As far as I can tell, both of these products position the video as being immutable and creates a copy each time. That keeps the model as the traditional one where every video is its own island and owned by a single creator. Yes, it’s true that TikTok videos have lineage, but that lineage is not transparent, nor is it important to the resulting product view; Finding a new duet similar to one you already like relies on TikTok surfacing it. The layered product perspective would keep these all in one central place where they can be more easily binge viewed, mutated, and built upon.
We want the layers to be mixed and matched on any given video. The translations in the Papercup example don’t actually need to incorporate the translation layer. If Jane made the captions, Dick the translations, and Harry the TTS, Mary can make a new TTS layer that uses Harry’s TTS voice but acts on Jane’s original captions. The video could be viewed in five different ways:
- Captions alone.
- Captions with spoken dubbing using Jane and Mary’s layers.
- Translated captions with Jane and Dick’s layers.
- Translated captions with dubbing using Jane, Dick, and Harry’s layers.
I have listed a set of preliminary layers below. This can of course be started without all of them. It can also be started with inadequate tooling and letting creators bring everything to the table. A lot of the magic in it though comes from having strong tooling that creates for easy-to-use and compatible layers.
- Subtitles: Text on screen while some audio is happening. We can help the creator by guiding them to the times when audio is playing. They type in what they want to add. Awesome example from a fan producing a video for Eminem.
- Dubbing: Replace some audio track with another. We help the creator by both guiding them to the times when there is audio playing as well as helping them position their new tracks within those times.
- Faceswap: Replace some target face T with another face. We can help the creator by finding all of the Ts, assuming they want to swap all of them, and then letting them limit areas where they don’t want that face swapped.
- Annotate: Mark a video with a person (“Obama”) or event tag (“Sunset”) at any start/end interval. This both pops up in the scrubber (like soundcloud) and becomes searchable in the database to then weave into other clips.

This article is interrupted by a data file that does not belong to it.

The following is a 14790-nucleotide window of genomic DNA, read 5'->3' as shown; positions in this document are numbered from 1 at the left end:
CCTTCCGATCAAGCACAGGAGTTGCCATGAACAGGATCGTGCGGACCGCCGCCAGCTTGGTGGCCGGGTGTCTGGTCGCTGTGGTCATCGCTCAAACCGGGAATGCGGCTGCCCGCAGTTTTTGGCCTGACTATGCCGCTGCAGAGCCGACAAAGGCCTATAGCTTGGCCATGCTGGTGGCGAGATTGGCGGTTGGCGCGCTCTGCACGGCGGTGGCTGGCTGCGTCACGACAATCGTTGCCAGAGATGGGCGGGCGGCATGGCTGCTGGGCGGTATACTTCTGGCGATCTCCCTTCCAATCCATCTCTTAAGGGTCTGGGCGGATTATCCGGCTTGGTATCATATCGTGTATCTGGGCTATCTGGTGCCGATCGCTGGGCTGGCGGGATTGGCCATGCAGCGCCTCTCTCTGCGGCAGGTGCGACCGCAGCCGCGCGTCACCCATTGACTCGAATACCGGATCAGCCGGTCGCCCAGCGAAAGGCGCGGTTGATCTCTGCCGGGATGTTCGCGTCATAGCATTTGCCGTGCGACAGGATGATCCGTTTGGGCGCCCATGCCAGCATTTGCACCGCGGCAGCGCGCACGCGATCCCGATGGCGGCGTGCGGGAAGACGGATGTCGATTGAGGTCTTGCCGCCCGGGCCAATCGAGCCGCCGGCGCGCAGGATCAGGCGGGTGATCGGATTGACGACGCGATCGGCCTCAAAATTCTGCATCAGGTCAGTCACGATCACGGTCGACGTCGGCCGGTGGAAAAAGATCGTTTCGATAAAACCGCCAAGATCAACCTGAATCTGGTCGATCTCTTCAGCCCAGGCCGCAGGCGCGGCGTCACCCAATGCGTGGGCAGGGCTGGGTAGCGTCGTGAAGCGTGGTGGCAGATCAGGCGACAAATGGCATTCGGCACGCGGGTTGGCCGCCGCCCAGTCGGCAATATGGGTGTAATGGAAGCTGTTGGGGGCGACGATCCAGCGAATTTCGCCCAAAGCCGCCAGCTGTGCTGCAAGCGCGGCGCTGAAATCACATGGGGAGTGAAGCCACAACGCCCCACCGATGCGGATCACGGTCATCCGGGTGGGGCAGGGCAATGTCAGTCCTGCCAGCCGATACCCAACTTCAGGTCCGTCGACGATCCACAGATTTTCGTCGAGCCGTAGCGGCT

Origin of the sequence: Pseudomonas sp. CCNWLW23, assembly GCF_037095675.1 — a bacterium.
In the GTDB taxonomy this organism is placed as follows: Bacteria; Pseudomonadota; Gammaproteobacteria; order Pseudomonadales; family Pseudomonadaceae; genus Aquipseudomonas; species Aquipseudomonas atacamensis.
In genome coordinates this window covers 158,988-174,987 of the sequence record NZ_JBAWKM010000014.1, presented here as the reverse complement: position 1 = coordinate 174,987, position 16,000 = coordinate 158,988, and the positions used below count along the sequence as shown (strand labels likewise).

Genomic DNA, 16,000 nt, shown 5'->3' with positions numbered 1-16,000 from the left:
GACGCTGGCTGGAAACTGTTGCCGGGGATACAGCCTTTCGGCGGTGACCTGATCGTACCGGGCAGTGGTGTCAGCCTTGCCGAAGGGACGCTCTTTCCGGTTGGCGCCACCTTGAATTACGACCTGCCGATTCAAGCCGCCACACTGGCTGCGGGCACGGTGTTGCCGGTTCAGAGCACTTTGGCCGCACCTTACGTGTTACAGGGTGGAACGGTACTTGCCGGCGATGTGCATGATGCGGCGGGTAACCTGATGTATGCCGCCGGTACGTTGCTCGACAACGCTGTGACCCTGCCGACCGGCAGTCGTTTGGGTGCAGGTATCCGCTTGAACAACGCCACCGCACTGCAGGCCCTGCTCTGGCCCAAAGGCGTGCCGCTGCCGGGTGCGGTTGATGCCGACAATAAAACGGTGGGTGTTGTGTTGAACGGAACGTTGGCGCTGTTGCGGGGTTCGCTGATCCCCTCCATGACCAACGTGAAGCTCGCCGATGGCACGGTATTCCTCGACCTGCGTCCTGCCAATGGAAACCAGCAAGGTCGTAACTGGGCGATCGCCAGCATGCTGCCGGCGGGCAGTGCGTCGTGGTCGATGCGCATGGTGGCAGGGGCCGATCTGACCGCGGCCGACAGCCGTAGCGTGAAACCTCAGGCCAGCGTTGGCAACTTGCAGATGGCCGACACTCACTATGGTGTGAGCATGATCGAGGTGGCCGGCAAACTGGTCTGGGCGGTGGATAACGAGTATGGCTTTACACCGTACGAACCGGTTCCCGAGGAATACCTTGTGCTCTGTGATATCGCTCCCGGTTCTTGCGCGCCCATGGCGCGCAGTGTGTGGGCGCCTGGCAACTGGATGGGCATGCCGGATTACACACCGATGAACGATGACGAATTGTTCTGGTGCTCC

- Weaves: Weave in clips from other videos at certain times. You can search for these clips in our database or upload your own. This lets you do sports highlights or combinations like this amazing one where Obama sings Ed Sheeran or this fan production.
- Highlights: Put fact/link boxes in the video that appear at those times and stay for some time. These can be factoids (thought bubble on a professor) or links to places like MathOverflow or Quora.
- VoiceChange: Change a voice to that of someone else. We can help the creator with a library of celebrities or let them upload their own.
- RemoveObject: Remove an object from the video. This requires us to help the user with semantic understanding in order for the user to pick out the object.
- AddObject: Add an object to the video. This requires us to help the user with semantic understanding in order for it to be well done.
- Side-by-side: Position two videos side by side. See TikTok’s duets for an example. ML can help here in that it can let us align the frames.
- Drawsistant: The user draws something and we help them. This can be done with content-aware ML that then completes the drawing and gifts the object affordances. Imagine drawing a bow and arrow on top of your video and it being able to fire.
Besides the common trope of “someone else does it first”, I think the biggest concern is that the design is all wrong. There’s a ton of potential to have the tooling be easier as well as having ML help the tools but none of those matter if the design isn’t right for getting people piqued by this mode of behavior re videos being mutable.
We already see people doing these actions (both the “give to the world” as well as the “make funny stuff with other peoples” works) and so there is demand. Is that demand and this design approach enough to convince people to adopt this platform? I think the answer is yes if the tooling is easy enough because we see that story play over frequently such as with image filters and IG, video editing and TikTok, etc.
But maybe that’s all wrong. Why does 3blue1brown put his wares on Youtube? Probably because that’s the biggest market for him to reach and he can get lots of views and support himself. This doesn’t have that for a long time so does that stifle a big part of the video segment, namely the more serious videos that make this a legitimate utility? Maybe, probably even likely. But if it opens up the creative outlet with easier tooling, then that’s a big plus that would draw people in and the rest can blossom from there. It’s also not a secret - there are quite a few companies doing “creative content-aware editing” right now.
If something here hit a nerve, reach out to me on Twitter.